Architecture practice Stride Treglown worked closely with staff and students at the Deaf Academy to design a campus in Exmouth, UK, with spaces tailored to best suit the needs of deaf people.
Occupying a site formerly used by Plymouth University, the project involved the construction of a new teaching building and the refurbishment of the adjacent Owen Theatre, the two of which are connected by a glass link bridge.
Stride Treglown‘s approach was guided by a philosophy known as Reverse Inclusion, where the needs of deaf and disabled students are used as the starting point for a design with adaptations then made for hearing people.
Working with the academy’s staff and students, the practice also adopted the principles of DeafSpace, which provide guidance on the design of aspects including sight lines, acoustics, light and colour based on how deaf people use and experience spaces.
“Reverse inclusion was a principle that was introduced to us by the Academy in the very first engagement,” said Carl Harding, divisional director at Stride Treglown.
“They made it very clear that everything about their new building had to be about enabling and improving the environment for Deaf people.”
“It was to be their space, and hearing people entering the building should notice the features included to suit their needs,” he added.
The new two-storey building has been organised around a central “Learning Forest”, a full-height, shared atrium providing space for pupils to socialise, study and eat.
A tree-like wooden form is wrapped by a large staircase at the centre of this space, and leaf-shaped lighting and acoustic baffles suspended from the ceiling help to control reverberation times and provide even illumination.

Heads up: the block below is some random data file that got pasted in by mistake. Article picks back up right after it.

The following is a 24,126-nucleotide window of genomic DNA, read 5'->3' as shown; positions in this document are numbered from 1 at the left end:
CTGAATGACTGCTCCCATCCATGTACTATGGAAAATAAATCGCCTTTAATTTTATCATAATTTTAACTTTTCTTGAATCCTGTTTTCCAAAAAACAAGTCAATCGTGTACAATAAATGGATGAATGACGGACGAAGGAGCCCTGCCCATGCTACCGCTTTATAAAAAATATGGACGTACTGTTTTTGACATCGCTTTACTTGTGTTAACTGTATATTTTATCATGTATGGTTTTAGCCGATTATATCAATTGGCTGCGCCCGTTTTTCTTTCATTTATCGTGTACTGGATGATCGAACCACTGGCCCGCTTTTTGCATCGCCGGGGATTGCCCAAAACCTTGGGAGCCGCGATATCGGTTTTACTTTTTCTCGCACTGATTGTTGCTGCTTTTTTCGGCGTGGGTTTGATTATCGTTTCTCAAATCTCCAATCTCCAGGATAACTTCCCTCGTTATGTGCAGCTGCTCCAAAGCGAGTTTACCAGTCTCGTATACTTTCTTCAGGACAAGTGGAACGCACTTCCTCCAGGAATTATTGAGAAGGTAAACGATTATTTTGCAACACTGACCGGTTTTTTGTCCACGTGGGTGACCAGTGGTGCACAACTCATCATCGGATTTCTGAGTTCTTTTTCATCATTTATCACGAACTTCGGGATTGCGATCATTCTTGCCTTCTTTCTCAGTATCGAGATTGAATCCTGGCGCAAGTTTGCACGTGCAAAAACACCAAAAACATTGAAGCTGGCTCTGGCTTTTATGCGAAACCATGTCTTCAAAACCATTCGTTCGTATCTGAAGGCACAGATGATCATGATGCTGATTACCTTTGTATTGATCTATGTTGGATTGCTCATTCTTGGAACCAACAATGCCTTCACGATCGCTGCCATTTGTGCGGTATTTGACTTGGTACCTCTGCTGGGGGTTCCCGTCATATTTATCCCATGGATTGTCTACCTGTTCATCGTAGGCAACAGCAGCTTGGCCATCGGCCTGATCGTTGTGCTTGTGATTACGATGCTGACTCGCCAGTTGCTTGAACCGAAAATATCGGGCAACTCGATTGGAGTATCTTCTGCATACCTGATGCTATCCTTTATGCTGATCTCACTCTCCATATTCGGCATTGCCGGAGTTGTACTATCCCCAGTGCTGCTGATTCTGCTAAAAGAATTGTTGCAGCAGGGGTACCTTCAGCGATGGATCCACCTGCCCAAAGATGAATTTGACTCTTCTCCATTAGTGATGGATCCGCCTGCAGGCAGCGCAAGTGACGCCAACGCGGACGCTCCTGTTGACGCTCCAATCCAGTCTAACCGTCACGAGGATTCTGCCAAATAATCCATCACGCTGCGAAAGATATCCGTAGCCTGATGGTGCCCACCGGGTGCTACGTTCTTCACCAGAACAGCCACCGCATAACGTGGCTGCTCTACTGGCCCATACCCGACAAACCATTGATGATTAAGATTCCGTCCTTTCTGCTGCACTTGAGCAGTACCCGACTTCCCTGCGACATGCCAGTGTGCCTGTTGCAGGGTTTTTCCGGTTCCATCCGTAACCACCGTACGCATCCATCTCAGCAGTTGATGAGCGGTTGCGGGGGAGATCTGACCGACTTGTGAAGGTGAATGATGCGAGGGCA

Classrooms are arranged around this central atrium, organised into pairs with shared, flexible learning spaces in between and overlooking the atrium through internal windows that help to maintain clear, consistent lines of sight.
Circulation throughout the building also incorporated DeafSpace principles, with corridors wide enough for two signers to talk side-by-side while another person passes, and rounded corners to reduce the risk of collisions.
All of the spaces in the building have been considered to allow for semi-circular congregation layouts that make visibility easier, and the interior colour palette prioritised neutral tones and backdrops.
“Staff and students were asked to prioritise a list of various factors and considerations for the design,” explained Harding.
“They were then asked to ‘build’ a cluster of spaces using square blocks. This was a valuable tool in understanding the building users’ priorities and how they would use the spaces,” he added.
The rounded corners are carried through to the exterior of the building, which is finished with a rendered ground floor and wood plank-clad upper storey, enlivened by brightly coloured hoods around the windows that prevent glare from the sun.
Other projects recently completed by Stride Treglown include Sinking House, a sculpture installed in Bath’s Pulteney Weir and designed to draw attention to the impacts of climate change ahead of the COP26 climate conference.
Elsewhere in the UK, Hayhurst & Co built the Edith Neville Primary School, which features pockets of landscape and external play spaces surrounded by a screen of white aluminium mesh.
The photography is by Jim Stephenson.
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